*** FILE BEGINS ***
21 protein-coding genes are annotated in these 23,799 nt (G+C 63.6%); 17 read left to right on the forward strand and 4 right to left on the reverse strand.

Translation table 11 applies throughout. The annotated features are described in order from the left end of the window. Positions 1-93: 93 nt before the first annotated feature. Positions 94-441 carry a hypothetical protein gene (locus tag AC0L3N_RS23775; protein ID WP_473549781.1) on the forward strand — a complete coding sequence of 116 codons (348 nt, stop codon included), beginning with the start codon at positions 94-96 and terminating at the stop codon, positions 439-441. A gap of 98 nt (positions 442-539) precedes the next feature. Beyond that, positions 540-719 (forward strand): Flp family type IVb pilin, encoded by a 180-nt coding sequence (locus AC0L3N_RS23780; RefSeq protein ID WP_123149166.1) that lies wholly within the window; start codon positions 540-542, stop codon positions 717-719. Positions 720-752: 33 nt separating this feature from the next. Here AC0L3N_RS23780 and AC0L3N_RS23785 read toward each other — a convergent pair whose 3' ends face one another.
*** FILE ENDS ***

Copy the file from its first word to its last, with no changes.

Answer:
21 protein-coding genes are annotated in these 23,799 nt (G+C 63.6%); 17 read left to right on the forward strand and 4 right to left on the reverse strand.

Translation table 11 applies throughout. The annotated features are described in order from the left end of the window. Positions 1-93: 93 nt before the first annotated feature. Positions 94-441 carry a hypothetical protein gene (locus tag AC0L3N_RS23775; protein ID WP_473549781.1) on the forward strand — a complete coding sequence of 116 codons (348 nt, stop codon included), beginning with the start codon at positions 94-96 and terminating at the stop codon, positions 439-441. A gap of 98 nt (positions 442-539) precedes the next feature. Beyond that, positions 540-719 (forward strand): Flp family type IVb pilin, encoded by a 180-nt coding sequence (locus AC0L3N_RS23780; RefSeq protein ID WP_123149166.1) that lies wholly within the window; start codon positions 540-542, stop codon positions 717-719. Positions 720-752: 33 nt separating this feature from the next. Here AC0L3N_RS23780 and AC0L3N_RS23785 read toward each other — a convergent pair whose 3' ends face one another.